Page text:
No more delay - Quebec needs a code of ethics for public officials

Government also needs to pass legislation protecting whistle-blowers

Éthique et politique

Yesterday, in the middle of mounting scandals at city hall and stories of alleged conflicts of interests in his government, Jean Charest promised there would be a code of ethics for MNAs and ministers as well as an independent ethics commissioner.
But since he made the same promise in 2003, voters will believe this one when they actually see it adopted and applied to municipalities across the province. But the scandals at city hall amply demonstrate that such a code should also apply to public administrators.
That means that we need what the federal government and some other provinces already have: Provincial legislation that would protect "whistle-blowers" - civil servants at both the municipal and provincial levels who reveal grave instances of conflict of interest, corruption, or mismanagement of public funds.
One additional way to reduce conflicts of interest is to cut down on the growing use of private-sector firms in the government's contract tendering processes. As shown by city hall's controversial $355-million waterworks contract, it might be ethically risky for private firms to pick other firms for hefty government contracts. This must become the public administration's job once again.
An ethics commissioner is also needed because the premier has just created a disturbing precedent by allowing a cabinet minister to own or be a partner in a company that does business with the government or even his own ministry. This runs against the basic principle that one should not benefit directly or indirectly from holding an elected office.
A commissioner's needed because of the growing number of former elected officials and high civil servants who quickly move to well-paid jobs in private firms that are regular recipients of big government contracts, especially the handful of influential engineering firms who play a central role in huge infrastructure projects.
As an example, Le Soleil reported in 2008 that as the government keeps increasing its public-private partnerships, a number of senior civil servants, including deputy ministers, left the department of transport to join such firms: Jean-Louis Cournoyer to Roche, André Bossé to GENIVAR, Yvon Tourigny to BPR, and so on. Former Liberal minister Jean-Marc Fournier was recently hired by SNC-Lavalin. At city hall, former executive-council chairman Frank Zampino went to Dessau; Yves Provost, the civil servant responsible for the water file, went to BPR; etc. This "revolving-door" syndrome needs to be managed through an independent code of ethics.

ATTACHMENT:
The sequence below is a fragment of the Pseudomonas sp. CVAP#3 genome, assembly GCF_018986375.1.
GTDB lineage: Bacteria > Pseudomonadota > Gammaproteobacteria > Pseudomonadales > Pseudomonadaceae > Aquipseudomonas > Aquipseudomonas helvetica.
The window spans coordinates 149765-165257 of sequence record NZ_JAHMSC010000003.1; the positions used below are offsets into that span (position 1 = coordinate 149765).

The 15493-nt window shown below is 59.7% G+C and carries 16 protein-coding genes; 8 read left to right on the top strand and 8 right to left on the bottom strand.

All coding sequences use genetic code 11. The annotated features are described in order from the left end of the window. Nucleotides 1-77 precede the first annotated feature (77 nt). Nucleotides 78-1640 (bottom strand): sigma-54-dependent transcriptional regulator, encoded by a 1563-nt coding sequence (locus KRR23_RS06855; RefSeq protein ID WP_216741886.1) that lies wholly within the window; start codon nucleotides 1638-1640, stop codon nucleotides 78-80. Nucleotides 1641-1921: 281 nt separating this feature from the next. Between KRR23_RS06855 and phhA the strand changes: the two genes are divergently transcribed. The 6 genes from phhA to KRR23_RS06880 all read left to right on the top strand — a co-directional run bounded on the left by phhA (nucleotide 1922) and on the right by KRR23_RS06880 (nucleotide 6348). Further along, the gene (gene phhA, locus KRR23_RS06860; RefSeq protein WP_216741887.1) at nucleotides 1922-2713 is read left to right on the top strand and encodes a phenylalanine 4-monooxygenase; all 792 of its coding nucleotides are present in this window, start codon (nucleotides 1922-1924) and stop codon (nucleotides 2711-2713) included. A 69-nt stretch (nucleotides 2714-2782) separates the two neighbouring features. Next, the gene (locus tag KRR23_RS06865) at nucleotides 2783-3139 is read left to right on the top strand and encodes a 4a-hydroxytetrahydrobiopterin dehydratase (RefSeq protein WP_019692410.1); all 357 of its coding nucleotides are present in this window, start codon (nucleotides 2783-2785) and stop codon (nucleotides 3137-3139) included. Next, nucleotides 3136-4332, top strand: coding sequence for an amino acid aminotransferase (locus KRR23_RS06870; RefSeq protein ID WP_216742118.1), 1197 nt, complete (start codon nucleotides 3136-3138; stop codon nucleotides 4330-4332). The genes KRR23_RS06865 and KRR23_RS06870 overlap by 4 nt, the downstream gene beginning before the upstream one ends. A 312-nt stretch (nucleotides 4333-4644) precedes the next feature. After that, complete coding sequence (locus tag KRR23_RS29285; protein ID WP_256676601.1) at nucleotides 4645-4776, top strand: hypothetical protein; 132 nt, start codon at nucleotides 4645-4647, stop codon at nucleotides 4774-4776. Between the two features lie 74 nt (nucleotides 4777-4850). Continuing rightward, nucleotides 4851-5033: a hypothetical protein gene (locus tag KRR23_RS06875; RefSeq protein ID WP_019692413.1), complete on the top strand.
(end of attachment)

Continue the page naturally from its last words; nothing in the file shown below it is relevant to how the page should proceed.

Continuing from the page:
Now comes the story of the FIERs - 44 multi-million dollar funds created by the Charest government for regional development and funded two-thirds by public funds. In the Boréal 02 FIER in Saguenay-Lac-St-Jean, administrators and investors include Pietro Perrino, former chief organizer for the Liberal campaign of 1994 and the No campaign of 1995; Valier Boivin, Liberal contributor; and Gilbert Grimard, a former Liberal vice-president. PeRrino's and Boivin's companies have also allegedly received funds from this FIER as well as two others.
Then there's the board of Investissement Québec-FIER that oversees the activities of the FIERs where formerLiberal minister Liza Frulla sits with Jean-Sébastien Lamoureux, the former Anjou Liberal MNA who quit his seat in 2001 after members of his organization were found to have committed electoral fraud.
Not to say that any of these nice folks did anything illegal, but the proximity of so many Liberals to so much public cash being distributed as risk capital by a Liberal government does raise questions - especially when the finance minister repeatedly describes the system as "very complex." Too complex to be fully transparent, perhaps? When it comes to government ethics and the management of public funds, transparency is a must.
These folks might well have followed the government's rules. But the problem might be the rules themselves in that they created a subsidy system that's so complex and decentralized that it gets awfully hard to figure out how and why the folks who sit on those individual FIER "investment committees" pick this or that project.
When you add the presence of so many Liberals, it creates the impression that this system fails to guarantee that there's no potential for conflict of interest or favouritism and that no one benefits from belonging to the political family that's in power.

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